Today is Kellogg’s commencement ceremony. Hundreds of students will shortly walk across the stage and receive their degrees. I’m here at Ryan Field in Evanston getting ready to march in with the faculty.
The graduates will then celebrate. And in the coming weeks they will begin their careers as business leaders.
During today’s ceremony, I suspect the speakers will offer suggestions on leadership, ethics and happiness.
I’ll provide some advice on money. I teach marketing, not finance, but after working for eleven years in the corporate world and twelve years in the academic world, I’ve learned a few things about managing funds.
This is my most important piece of advice. You should set aside some money. Having funds in the bank gives you peace of mind; if things go poorly at work you will still be ok. It also gives you freedom; you can pursue interesting career opportunities if you don’t need a big income.
When I left Kraft to teach at Kellogg, my income went down by about 80%. I walked away from a good salary, a bonus and stock options. I was fine with the risk because I knew that I would survive even if it didn’t work out. I had enough saved up that I could cover the mortgage for quite a long time.
It is impossible to predict short-term moves in the financial markets. Anyone who claims they can do that isn’t telling the truth.
Over time, however, assets tend to increase in value. So buy stock in good companies and then hold on. Some of the stocks will go up in value. Others will drop like a stone. On average, however, the portfolio will do well.
The buy and hold approach has two other important benefits. First, there are no capital gains taxes. If you never sell a stock, you will never realize a gain. If you sell a few losers you will generate losses. Instead of paying a tax you will offset a small part of your income.
Second, there are no expenses. If you buy a stock and hold it you won’t ever pay a fee. You don’t have low expenses. You have no expenses.
As an individual, you are completely outmatched by investment professionals. Financial firms have access to incredible technology and investment techniques. On any particular trade you can safely assume you are losing out to someone.
Individuals have one advantage over investment managers, however: time. Financial wizards have to consistently generate income. If they have a bad year, they are at risk of losing significant assets under management.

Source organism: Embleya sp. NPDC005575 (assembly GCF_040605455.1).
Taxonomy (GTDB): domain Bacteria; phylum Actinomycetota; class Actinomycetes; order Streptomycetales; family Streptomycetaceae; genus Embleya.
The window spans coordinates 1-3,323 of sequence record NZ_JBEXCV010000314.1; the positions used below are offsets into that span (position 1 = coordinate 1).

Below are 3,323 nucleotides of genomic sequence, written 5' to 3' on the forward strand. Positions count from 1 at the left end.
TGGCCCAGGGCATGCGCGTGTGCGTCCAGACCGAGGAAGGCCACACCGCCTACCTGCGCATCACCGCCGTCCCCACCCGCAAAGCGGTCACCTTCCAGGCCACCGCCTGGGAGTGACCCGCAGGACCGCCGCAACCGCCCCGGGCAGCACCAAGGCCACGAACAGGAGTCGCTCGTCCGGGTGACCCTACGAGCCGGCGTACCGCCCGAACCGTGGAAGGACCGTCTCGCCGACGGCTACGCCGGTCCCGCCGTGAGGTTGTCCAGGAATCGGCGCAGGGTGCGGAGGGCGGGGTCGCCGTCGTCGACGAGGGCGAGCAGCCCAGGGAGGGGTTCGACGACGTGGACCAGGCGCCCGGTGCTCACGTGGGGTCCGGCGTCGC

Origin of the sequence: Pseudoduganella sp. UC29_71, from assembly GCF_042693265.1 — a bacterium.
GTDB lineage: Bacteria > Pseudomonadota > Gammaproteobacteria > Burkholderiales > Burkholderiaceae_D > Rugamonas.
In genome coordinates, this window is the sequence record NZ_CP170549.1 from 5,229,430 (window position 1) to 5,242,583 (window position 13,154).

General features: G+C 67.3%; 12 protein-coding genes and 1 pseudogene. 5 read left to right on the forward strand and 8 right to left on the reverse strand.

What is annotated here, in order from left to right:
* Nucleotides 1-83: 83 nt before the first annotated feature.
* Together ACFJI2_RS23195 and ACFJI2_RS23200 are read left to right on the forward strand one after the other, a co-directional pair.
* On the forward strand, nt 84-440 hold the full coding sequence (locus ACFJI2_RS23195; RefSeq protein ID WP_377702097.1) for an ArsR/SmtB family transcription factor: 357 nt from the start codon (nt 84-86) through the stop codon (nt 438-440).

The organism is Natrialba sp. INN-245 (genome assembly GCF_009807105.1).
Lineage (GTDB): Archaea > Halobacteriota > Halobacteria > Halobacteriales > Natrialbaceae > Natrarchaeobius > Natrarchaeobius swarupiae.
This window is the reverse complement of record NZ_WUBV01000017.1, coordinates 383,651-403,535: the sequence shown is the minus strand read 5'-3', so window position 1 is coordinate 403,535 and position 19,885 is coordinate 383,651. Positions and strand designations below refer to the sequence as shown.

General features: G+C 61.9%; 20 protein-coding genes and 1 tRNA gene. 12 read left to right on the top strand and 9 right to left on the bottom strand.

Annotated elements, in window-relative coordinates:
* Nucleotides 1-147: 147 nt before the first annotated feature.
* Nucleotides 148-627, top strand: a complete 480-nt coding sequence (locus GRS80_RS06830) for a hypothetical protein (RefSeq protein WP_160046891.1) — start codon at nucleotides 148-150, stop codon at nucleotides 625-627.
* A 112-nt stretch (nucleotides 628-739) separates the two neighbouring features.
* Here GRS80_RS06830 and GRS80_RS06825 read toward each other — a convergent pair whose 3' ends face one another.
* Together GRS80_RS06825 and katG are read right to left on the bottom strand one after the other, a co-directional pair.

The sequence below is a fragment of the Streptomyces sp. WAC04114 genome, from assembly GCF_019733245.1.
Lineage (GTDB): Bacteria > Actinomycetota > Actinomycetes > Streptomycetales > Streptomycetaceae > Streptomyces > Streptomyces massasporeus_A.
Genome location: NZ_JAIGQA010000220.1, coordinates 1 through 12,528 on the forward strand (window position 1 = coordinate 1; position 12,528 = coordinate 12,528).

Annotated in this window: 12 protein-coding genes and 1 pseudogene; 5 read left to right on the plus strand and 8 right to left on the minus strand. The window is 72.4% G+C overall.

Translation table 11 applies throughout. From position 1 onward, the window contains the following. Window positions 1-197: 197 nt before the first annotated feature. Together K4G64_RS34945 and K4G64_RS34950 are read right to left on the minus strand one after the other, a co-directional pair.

We can be patient. I don’t really care if the value of any particular stock goes up or down next year. I hope that over the next twenty years the price will go up, and it should. I’m not concerned about short-term moves.
This gives the individual investor a big advantage. We can let the power of compounding kick in and patiently wait for things to turn up.
My grandfather used to keep all his stock certificates at the bank in a safe deposit box. On occasion he would stop by to look at the holdings. He couldn’t easily trade the stocks and he didn’t. Today it is easy to trade, but that doesn’t mean we should.
Giving away money is a wonderful thing. You help the causes you care about (like Kellogg!). You also feel good; research studies show that donating money has a remarkable impact on our happiness. We feel good about ourselves when we do it. So be generous and help people.
In the next few weeks, the new graduates will start receiving an income. This will be a good moment. It is also a fine time to save, buy and hold, be patient and be generous.
I think mortgages are fine (and you will need one even if you have a lot of investments. what you say rohan???
Thanks Prof Calkins.
A new student here – looking forward to meeting you in person!
Reblogged this on Kellogg MBA Students and commented:
Following Kellogg Convocation 2014, Kellogg Professor Tim Calkins offers four pieces of financial advice for new grads.
Excellent advice Tim! I second everything you said. Related to the “save” advice, I’d add a great tool to help do that – “budget”. Contrary to my ingoing perception, it was the most freeing and beneficial financial move in 20+ years of work and marriage.
Bob–I completely agree. Keeping a budget is a huge help; it keeps spending in check when needed, and it frees you to spend when you can.
That said, I think some people naturally budget and others don’t. My wife doesn’t spend a lot but has no interest in a budget. So we have separate accounts and that works well for us.
The generosity is what most people really miss out on. Thank you for reminding, Professor.
Wise words Professor.
Also, I’d strongly suggest spending some time thinking about assets allocation(Cash, Bonds, Equities). Time horizon, goals and tolerance for risk are typically the key factors in making this allocation.
Vincenzo—A good addition. Sticking with an asset allocation is key…it forces you to invest in stocks when the market is down, and then forces you to put money in bonds and cash when the market is up. Both moves feel wrong but tend to be correct in the long run.
Always nice to get your advices Tim. would be curious to know your thoughts on buying property and mortgages
Rahul–I’m all for buying a house, especially if it isn’t too big. Big houses come with big tax bills and big utility bills.
I think mortgages are fine (and you will need one even if you have a lot of investments…otherwise you’ll have to sell stocks when you buy a house and then pay a huge tax bill on the gains).
Once you have a mortgage, paying it down becomes a pretty attractive option. It is a completely risk free investment with a reasonable return.
Great post Prof Calkins!
Wonderful advice, Tim.
I think you can add pay down and avoid debt at all cost
Greetings from tijuana mexico professor
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Karlo—I agree. Debt is fine for a company but generally a burden for people. A mortgage is fine as long as it isn’t too big. I’m all for paying it down when you can.
Loved this Tim. Great post.